She has recorded eleven No. 1 singles, blurring the genres of country, rock, roots, and pop. She has received one grammy and twelve grammy nominations, among other awards and accolades, including an honorary doctorate from Memphis College of Art. A prolific writer, she has authored Bodies of Water (Hyperion, 1996), Penelope Jane: A Fairy’s Tale (Harper-Collins, 2006), edited the book Songs Without Rhyme (Hyperion, 2001), and recently penned her memoir Composed (Viking, 2010). Rosanne’s prose and essays have appeared in the New York Times, The Oxford-American, New York Magazine, Newsweek, Rolling Stone and various other publications. Her last record album, The List, won the Americana Music award for Best Album of the year and was a critical and commercial success.
The Bottle Rockets play first and then back Marshall on his tunes. Don’t miss this rare pairing of two great acts. Over 25 years since breaking through to critical and commercial acclaim with his 1982 self-titled debut and its infectious, era-defining pop hit ‘Someday, Someway,’ Marshall Crenshaw creates an incredible new chapter in his career with his 429 Records debut Jaggedland. Crenshaw’s first studio recording in more than six years is his most musically dynamic and lyrically intimate collection yet. Classic Crenshaw attributes including an indelible sense of melody and tuneful essence combine to create a rich warmth and intimacy on every song of Jaggedland. The recording has a powerful vibe of immediacy thanks to Crenshaw’s warm vocals and riveting guitar work. He takes the production to its highest levels working with a roster of well known musical heroes and veteran producers. The new Bottle Rockets album ‘Lean Forward’ on Bloodshot Records absolutely nails a sound and a vibe with a palpable sense of place. It’s suffused with the determination and resilience of their distinctly midwestern roots; theirs is a celebration of pragmatism and tempered optimism, not the delusions and exhortations of glassy eyed zealots-they aren’t going to fall for that. Oh, it’s a flat out, smoking rock record, too. Lean Forward continues the Rockets’ creative resurgence ignited by 2006’s Zoysia. Reunited with producer Eric ‘Roscoe’ Ambel (who ran the knobs on the Bottle Rockets’ seminal albums The Brooklyn Side and 24 Hours A Day), the Bottle Rockets do what no other band does better – look into the hearts and minds and faces of the dying small towns in America and crafts populist anthems with the sympathetic eye of Woody Guthrie and sonic stomp of Crazy Horse. They are songs that demand the windows be rolled down and the volume turned up. And with the hooks, you’ll wonder how they make such problems sound so good.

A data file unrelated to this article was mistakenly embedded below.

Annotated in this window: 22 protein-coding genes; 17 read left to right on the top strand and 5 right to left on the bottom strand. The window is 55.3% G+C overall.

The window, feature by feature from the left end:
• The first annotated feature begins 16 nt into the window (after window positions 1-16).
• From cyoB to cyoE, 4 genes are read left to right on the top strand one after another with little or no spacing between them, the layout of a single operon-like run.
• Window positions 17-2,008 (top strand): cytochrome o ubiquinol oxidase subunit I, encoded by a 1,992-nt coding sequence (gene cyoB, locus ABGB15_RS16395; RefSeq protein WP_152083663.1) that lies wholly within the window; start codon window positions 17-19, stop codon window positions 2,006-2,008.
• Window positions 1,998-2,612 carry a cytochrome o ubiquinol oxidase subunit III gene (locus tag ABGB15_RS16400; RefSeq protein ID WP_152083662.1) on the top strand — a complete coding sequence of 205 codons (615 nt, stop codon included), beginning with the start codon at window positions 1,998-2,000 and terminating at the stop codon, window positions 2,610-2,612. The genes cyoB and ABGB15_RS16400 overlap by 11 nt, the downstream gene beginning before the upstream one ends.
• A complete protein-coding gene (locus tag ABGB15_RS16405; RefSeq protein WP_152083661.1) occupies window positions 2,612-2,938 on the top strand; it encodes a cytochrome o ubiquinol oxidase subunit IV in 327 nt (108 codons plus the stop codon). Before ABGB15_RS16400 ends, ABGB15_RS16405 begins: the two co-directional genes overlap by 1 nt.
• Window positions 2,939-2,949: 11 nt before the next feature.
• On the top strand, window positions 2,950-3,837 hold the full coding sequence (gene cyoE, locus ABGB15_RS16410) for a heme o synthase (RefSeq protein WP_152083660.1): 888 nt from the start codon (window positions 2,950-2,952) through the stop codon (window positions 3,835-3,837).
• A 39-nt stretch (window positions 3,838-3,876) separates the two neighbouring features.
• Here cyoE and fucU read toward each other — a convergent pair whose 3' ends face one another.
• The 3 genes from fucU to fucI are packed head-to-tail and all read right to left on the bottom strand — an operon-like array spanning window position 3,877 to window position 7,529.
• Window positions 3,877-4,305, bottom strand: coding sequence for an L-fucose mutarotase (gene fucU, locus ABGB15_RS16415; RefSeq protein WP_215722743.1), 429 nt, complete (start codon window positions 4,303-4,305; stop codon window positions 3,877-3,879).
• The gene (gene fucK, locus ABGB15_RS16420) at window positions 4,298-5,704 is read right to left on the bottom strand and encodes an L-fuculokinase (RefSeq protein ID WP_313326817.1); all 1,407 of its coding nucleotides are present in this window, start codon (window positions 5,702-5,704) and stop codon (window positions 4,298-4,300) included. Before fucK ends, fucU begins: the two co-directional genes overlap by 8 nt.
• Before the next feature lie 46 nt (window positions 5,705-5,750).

Preservation Hall Jazz Band derives its name from the Preservation Hall venue located in New Orleans’ French Quarter. The band is known for performing traditional New Orleans-style jazz. The musicians in the groups have varied during the years since the founding of the hall in the early 1960’s. Bands of the Preservation Hall Jazz Band perform at Preservation Hall on 726 St. Peter Street in the French Quarter, and tour around the world for more than 150 days a year. This will be one of the best shows of the year.
At a young age, Shemekia Copeland is already a force to be reckoned with in the blues. While only in her early 30’s, she’s opened for the Rolling Stones, headlined at the Chicago Blues Festival and numerous festivals around the world, scored critics choice awards on both sides of the Atlantic (The New York Times and The Times of London), shared the stage with such luminaries as Buddy Guy, B.B. King, Mick Jagger, and Eric Clapton, and has even performed at the White House for President and Mrs. Obama. Heir to the rich tradition of soul-drenched divas like Ruth Brown, Etta James and Koko Taylor, the singer was presented with Taylor’s crown on June 12, 2011 at the Chicago Blues Festival and officially given the honor as the new ‘Queen of the Blues’ by Taylor’s daughter, Cookie.